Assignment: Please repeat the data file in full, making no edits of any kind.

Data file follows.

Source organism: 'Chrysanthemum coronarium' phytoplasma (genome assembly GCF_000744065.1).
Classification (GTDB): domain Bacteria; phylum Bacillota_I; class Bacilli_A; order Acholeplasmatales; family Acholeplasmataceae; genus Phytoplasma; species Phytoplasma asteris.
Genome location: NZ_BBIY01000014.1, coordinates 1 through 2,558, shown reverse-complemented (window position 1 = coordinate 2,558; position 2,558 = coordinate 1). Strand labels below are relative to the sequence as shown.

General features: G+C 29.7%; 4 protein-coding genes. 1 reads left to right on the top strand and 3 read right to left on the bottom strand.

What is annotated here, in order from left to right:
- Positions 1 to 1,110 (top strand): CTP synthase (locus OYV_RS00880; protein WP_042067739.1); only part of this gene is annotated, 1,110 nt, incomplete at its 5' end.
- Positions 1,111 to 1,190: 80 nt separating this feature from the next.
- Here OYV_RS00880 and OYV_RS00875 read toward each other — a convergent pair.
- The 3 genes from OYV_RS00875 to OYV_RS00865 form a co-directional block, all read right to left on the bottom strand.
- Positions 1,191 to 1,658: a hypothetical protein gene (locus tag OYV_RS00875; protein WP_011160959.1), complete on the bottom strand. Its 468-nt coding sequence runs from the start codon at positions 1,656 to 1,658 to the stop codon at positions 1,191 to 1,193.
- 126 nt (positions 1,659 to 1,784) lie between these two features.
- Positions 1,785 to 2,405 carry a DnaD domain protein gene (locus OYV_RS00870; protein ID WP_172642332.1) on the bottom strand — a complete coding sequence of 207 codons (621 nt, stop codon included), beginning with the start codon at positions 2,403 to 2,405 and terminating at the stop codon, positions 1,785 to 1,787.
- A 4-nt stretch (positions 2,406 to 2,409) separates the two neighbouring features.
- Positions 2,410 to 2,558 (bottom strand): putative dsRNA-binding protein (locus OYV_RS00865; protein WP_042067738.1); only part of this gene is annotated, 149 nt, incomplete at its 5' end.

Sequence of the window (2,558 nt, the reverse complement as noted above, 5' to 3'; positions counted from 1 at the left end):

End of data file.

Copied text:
Source organism: 'Chrysanthemum coronarium' phytoplasma (genome assembly GCF_000744065.1).
Classification (GTDB): domain Bacteria; phylum Bacillota_I; class Bacilli_A; order Acholeplasmatales; family Acholeplasmataceae; genus Phytoplasma; species Phytoplasma asteris.
Genome location: NZ_BBIY01000014.1, coordinates 1 through 2,558, shown reverse-complemented (window position 1 = coordinate 2,558; position 2,558 = coordinate 1). Strand labels below are relative to the sequence as shown.

General features: G+C 29.7%; 4 protein-coding genes. 1 reads left to right on the top strand and 3 read right to left on the bottom strand.

What is annotated here, in order from left to right:
- Positions 1 to 1,110 (top strand): CTP synthase (locus OYV_RS00880; protein WP_042067739.1); only part of this gene is annotated, 1,110 nt, incomplete at its 5' end.
- Positions 1,111 to 1,190: 80 nt separating this feature from the next.
- Here OYV_RS00880 and OYV_RS00875 read toward each other — a convergent pair.
- The 3 genes from OYV_RS00875 to OYV_RS00865 form a co-directional block, all read right to left on the bottom strand.
- Positions 1,191 to 1,658: a hypothetical protein gene (locus tag OYV_RS00875; protein WP_011160959.1), complete on the bottom strand. Its 468-nt coding sequence runs from the start codon at positions 1,656 to 1,658 to the stop codon at positions 1,191 to 1,193.
- 126 nt (positions 1,659 to 1,784) lie between these two features.
- Positions 1,785 to 2,405 carry a DnaD domain protein gene (locus OYV_RS00870; protein ID WP_172642332.1) on the bottom strand — a complete coding sequence of 207 codons (621 nt, stop codon included), beginning with the start codon at positions 2,403 to 2,405 and terminating at the stop codon, positions 1,785 to 1,787.
- A 4-nt stretch (positions 2,406 to 2,409) separates the two neighbouring features.
- Positions 2,410 to 2,558 (bottom strand): putative dsRNA-binding protein (locus OYV_RS00865; protein WP_042067738.1); only part of this gene is annotated, 149 nt, incomplete at its 5' end.

Sequence of the window (2,558 nt, the reverse complement as noted above, 5' to 3'; positions counted from 1 at the left end):